# hertz

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## hertz

(hûrts) [for Heinrich R. HertzHertz, Heinrich Rudolf
, 1857–94, German physicist. He confirmed J. C. Maxwell's electromagnetic theory and in the course of experiments (1886–89) produced and studied electromagnetic waves (known also as hertzian waves, or radio waves).
], abbr. Hz, unit of frequency, equal to 1 cycle per second. The term is combined with metric prefixes to denote multiple units such as the kilohertz (1,000 Hz), megahertz (1,000,000 Hz), and gigahertz (1,000,000,000 Hz).

## hertz

(herts) Symbol: Hz. The SI unit of frequency, defined as the frequency of a periodic phenomenon that has a period of one second. The frequency range of electromagnetic radiation is about 3000 Hz (very low frequency radio waves) to about 1022 Hz (high-frequency gamma rays).

## hertz

[hərts]
(physics)
Unit of frequency; a periodic oscillation has a frequency of n hertz if in 1 second it goes through n cycles. Also known as cycle per second (cps). Symbolized Hz.

## hertz

A unit of frequency, abbr. Hz; one cycle per second.

## hertz

The frequency of any cyclic repetition. One hertz (Hz) is one cycle per second. The number of cycles per second is expressed in hertz. Kilohertz (kHz) is a frequency of one thousand cycles per second. Megahertz (MHz) is a frequency of one million cycles per second. The term is named after Heinrich Hertz, a German physicist (1857–1894). Also called a cycle.

## hertz

the derived SI unit of frequency; the frequency of a periodic phenomenon that has a periodic time of 1 second; 1 cycle per second.

## Hertz

1. Gustav . 1887--1975, German atomic physicist. He provided evidence for the quantum theory by his research with Franck on the effects produced by bombarding atoms with electrons: they shared the Nobel prize for physics (1925)
2. Heinrich Rudolph . 1857--94, German physicist. He was the first to produce electromagnetic waves artificially

## Hertz

Abbreviated "Hz," one Hertz is equal to one cycle per second. In 1883, Heinrich Hertz detected electromagnetic waves, and his name was adopted to measure the number of electromagnetic waves, or cycles, in a signal. Hertz is widely used to refer to the clock rate of a CPU; for example, 2 GHz means two billion cycles per second. The term is also used for other repeating cycles such as frame rate; for example, a 60 Hz TV displays 60 frames per second. See MHz, GHz and space/time.
References in periodicals archive ?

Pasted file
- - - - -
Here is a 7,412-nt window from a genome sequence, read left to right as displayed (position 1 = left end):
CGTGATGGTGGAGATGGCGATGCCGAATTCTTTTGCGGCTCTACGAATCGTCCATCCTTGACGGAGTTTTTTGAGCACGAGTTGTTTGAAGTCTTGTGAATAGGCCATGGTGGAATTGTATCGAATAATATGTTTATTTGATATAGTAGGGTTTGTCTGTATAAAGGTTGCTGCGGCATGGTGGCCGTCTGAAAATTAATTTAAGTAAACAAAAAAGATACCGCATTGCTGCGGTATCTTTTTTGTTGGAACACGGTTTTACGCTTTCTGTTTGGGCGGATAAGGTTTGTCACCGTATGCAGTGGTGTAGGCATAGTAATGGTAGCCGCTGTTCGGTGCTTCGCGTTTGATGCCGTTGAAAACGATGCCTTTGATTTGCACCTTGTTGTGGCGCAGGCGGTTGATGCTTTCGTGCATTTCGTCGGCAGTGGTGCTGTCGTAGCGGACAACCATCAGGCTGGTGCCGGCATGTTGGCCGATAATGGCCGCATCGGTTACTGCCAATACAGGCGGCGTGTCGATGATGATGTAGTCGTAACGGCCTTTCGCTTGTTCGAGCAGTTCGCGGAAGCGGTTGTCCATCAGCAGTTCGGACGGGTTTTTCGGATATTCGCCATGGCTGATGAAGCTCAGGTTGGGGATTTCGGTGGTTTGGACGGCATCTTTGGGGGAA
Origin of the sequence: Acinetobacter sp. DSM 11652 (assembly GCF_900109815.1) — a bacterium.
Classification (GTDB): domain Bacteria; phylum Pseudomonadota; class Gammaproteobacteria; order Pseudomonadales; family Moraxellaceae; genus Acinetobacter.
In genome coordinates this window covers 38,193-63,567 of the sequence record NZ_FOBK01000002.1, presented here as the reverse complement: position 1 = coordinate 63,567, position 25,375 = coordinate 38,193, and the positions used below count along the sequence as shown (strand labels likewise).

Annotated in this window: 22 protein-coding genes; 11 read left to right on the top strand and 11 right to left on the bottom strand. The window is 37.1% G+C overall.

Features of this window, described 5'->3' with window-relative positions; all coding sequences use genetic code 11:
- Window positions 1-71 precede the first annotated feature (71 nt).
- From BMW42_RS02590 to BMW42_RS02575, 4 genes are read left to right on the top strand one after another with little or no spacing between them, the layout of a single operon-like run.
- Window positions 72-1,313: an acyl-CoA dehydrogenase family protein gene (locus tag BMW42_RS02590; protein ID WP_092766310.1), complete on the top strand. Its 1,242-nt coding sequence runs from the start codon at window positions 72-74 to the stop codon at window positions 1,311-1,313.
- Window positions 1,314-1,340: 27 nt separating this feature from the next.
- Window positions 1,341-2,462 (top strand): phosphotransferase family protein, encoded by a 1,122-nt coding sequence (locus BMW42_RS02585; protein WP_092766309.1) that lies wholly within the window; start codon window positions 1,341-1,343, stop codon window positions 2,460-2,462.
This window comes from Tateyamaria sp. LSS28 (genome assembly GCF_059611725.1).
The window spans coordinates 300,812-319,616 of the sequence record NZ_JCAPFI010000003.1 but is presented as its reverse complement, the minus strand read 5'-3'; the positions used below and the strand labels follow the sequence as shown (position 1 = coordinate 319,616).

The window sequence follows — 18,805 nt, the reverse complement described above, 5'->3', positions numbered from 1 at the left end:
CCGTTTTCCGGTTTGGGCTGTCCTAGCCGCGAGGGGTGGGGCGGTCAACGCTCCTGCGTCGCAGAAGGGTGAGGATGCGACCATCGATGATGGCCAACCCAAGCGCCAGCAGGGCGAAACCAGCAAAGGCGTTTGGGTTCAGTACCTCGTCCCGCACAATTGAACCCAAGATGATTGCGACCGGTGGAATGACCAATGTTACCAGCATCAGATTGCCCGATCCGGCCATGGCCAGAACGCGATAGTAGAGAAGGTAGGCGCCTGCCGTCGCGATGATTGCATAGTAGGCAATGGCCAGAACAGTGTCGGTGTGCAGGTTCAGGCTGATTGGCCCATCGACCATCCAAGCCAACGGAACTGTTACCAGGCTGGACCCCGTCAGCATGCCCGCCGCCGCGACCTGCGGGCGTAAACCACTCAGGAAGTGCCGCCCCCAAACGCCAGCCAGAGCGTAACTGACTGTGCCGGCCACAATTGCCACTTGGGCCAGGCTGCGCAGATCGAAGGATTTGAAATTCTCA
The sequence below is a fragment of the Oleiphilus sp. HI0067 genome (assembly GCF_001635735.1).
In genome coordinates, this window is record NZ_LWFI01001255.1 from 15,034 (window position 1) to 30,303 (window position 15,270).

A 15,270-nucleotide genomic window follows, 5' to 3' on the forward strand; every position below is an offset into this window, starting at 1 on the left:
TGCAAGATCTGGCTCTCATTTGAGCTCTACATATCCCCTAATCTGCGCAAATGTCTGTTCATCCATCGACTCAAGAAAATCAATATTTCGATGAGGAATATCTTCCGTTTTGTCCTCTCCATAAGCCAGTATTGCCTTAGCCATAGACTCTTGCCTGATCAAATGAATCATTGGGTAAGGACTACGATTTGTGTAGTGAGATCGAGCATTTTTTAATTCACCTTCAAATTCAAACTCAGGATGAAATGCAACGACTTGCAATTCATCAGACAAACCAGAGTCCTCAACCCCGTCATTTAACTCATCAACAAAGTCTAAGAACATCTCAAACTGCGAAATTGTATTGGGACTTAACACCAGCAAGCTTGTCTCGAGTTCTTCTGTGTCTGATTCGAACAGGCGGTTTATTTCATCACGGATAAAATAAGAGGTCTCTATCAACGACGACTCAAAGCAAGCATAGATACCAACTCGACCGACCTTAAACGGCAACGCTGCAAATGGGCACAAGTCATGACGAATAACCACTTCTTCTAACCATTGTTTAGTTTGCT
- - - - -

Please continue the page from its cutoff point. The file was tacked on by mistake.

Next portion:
Basis for sudden cardiac death prediction by T-wave alternans from an integrative physiology perspective.
Also, the T-wave slope and the isoelectric level are required to be applied these algorithms.
The most common ECG abnormality associated with stroke was T-wave changes (44%).
DIAGNOSIS: Sinus rhythm; an atrial premature complex; sagging ST-segments, low T-waves, and prominent U-waves suggesting hypokalemia.
T-wave inversion is a particularly difficult conundrum in athletes as it may represent the only sign of an inherited heart muscle disease, even in the absence of any other features and before structural changes in the heart can be detected (15).
Keywords: Wellen's syndrome, T-wave inversion, Coronary angiography (JPMA 62: 548; 2012).
Among patients who died of CCHF, early QRS transition zone, T-wave changes, LBBB or RBBB were more frequently encountered compared to those who survived CCHF (Table 1).
The T-wave alternans was detected in simulated ECG signals.
Over 1 year, patients with the abnormal T-wave patterns were about twice as likely as other patients to have a cardiac event that necessitated a defibrillator.
Among these 177 patients, 68% had a positive or indeterminate T-wave alternans exercise test, while 32% had a QRS duration greater than 120 milliseconds.
Tests to identify a subset of patients who may not actually need or profit from a device--that would have tremendous implications for the cost-benefit ratio of this form of treatment," noted the cardiologist, who cochaired a session on T-wave alternans testing.
Studies show that heart patients with this electrical change, called T-wave alternans, face a much greater risk of arrhythmia and SCD than do those without the underlying disorder.

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